She borrows about a half-dozen books a year from a friend who works in a newspaper literary section and buys 12 more that are recommended by friends. ”I don’t like these writers-under-25-wacky-life-in-the-big-city books,” Stewart says. She does like Saul Bellow, both for the way he treats traditional themes in a modern way and for his ”incredible” sense of humor.

Her favorite commercials tend to be media-savvy spoofs. ”Like those Energizer ads where they do that takeoff on A Room With a View. That stupid rabbit just cracks me up.” — Suelain Moy

The Roberts Family
The Roberts family — Alfred Sr., Billie, and their children, LaTasha, 15, and Alfred Jr., 10 — can never agree on what movie to see. And their tastes in music clash: With Alfred Sr. a devotee of James Cleveland’s gospel music, his wife an opera lover, and the kids listening to such R&B groups as Special Generation and Guy, the radio dial gets a workout at their Dallas home.

But come Friday night, they find common ground in front of the TV, when Family Matters comes on. ”It’s one thing we count on doing together,” says Billie, 46, who sells real estate and is a music director at a Methodist church. The two kids watch the most TV — about 26 hours a week. Mom watches an hour of news a day and Dad about 90 minutes a week of sitcoms. Other shows the family likes: In Living Color and the now-canceled Amen and Equal Justice.

Alfred Jr. sees the most movies, at least two a month. (The Perfect Weapon is a recent favorite.) Alfred Sr., 48, a school administrator, hasn’t gone to the movies since he took his son to see Dick Tracy, but his wife and daughter have seen a half-dozen films in the last year (with To Sleep With Anger their favorite).

But the family does rent a lot of movies — about 20 a month in the summer, when the children cruise the video store to see what looks good. ”We’ll probably come home with two or three, watch them, and go back for several more in a few days,” LaTasha says.

The Roberts family buys about 35 books a year. Alfred Sr. reads nonfiction on education, Billie books on salesmanship (like Power Real Estate Selling, by William H. Pivar), LaTasha contemporary African-American fiction (such as Family by J. California Cooper), and Alfred Jr. mystery and suspense stories.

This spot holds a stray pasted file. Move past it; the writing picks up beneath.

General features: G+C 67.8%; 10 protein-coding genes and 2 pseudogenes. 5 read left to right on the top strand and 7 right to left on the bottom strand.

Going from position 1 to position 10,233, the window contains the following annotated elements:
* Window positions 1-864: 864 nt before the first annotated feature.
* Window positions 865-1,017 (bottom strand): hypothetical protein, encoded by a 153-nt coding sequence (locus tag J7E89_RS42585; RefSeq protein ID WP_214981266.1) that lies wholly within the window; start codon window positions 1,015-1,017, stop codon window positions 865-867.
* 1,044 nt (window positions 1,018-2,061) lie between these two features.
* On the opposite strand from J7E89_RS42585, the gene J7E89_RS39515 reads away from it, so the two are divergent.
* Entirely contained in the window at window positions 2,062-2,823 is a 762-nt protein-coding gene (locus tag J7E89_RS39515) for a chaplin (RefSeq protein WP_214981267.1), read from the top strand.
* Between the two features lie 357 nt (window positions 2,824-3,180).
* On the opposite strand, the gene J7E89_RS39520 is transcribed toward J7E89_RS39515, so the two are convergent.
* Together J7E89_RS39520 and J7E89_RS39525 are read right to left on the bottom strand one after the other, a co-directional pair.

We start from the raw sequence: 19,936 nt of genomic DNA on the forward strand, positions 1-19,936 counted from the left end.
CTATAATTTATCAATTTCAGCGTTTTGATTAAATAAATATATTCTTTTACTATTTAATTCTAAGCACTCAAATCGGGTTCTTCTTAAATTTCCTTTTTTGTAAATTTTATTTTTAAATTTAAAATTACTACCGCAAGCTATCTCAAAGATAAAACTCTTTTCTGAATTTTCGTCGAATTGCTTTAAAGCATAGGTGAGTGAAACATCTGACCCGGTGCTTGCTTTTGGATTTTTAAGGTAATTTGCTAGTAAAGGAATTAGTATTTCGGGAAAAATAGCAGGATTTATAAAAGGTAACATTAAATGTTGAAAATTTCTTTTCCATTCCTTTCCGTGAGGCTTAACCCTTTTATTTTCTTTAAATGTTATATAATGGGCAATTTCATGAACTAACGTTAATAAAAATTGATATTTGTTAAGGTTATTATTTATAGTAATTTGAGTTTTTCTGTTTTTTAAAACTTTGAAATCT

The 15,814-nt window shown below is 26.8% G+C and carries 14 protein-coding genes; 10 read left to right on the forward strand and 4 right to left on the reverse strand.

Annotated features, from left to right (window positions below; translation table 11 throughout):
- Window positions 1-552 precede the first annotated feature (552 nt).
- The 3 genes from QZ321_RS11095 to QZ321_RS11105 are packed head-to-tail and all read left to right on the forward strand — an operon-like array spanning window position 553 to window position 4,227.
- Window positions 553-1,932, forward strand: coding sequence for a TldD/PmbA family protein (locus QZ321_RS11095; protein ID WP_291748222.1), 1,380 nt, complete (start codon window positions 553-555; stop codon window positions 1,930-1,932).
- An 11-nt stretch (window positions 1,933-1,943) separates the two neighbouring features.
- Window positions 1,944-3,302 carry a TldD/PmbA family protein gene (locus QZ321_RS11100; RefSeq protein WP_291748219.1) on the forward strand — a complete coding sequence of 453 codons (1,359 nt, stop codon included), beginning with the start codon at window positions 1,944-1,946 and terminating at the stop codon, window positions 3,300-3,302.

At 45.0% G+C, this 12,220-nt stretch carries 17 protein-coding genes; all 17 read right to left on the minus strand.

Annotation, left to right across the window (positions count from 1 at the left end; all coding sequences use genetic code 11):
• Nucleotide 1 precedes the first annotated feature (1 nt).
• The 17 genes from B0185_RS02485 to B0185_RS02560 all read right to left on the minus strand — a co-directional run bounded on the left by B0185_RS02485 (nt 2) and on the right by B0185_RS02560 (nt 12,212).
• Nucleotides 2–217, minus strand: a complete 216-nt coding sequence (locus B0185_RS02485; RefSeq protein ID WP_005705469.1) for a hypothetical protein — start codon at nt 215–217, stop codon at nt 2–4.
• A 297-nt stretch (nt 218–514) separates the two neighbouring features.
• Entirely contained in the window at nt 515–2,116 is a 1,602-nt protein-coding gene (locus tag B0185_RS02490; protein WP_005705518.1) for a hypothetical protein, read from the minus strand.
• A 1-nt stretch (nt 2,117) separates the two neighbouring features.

When they’re not reading, listening, or viewing, they’re avid game players and love to spend an evening, or what’s left of it, with a round of Clue, Monopoly, or Outburst. — Mary Barrineau

Greg van Eekhout
Los Angeles
When Greg van Eekhout, 24, was growing up near L.A.’s MGM studios, ”going to the movies was a big event.” But these days, the 1990 UCLA graduate says, ”I can’t afford it. The entry-level job market is very tough, and the first thing you have to give up is entertainment.”

When he does go to the movies, van Eekhout says, he has to compromise between the action-adventure-horror films he loves and the movies his girlfriend prefers. Yet Hamlet, not the biggest action movie around, was one of his favorite films of the last year. (”Wouldn’t a sequel be great?” he says with a sly smile.) He also admires Jodie Foster’s work (he loved The Silence of the Lambs) and has a warm spot in his heart for Arnold Schwarzenegger.

Van Eekhout, who works in a bookstore and aspires to be a writer, figures he reads 15 to 20 books a year, mostly horror. ”I really like Dan Simmons. He has all the commercial elements of Stephen King, but a more cerebral subtext.”

At home, he says, the TV is turned on only at mealtime — ”maybe eight hours a week if I eat slow.” He pronounces most television ”pretty awful” but admits a fondness for Cheers and Star Trek. Mostly, though, the TV is used to play videotapes. ”Video rentals are still a great deal — you can often rent two movies for the price of one. You can always rent a concert video and see the bands that you really can’t afford to see live.”

If van Eekhout could see one band live, it would be Rush: ”There is none of this MTV stuff where it’s all about how you look on camera.”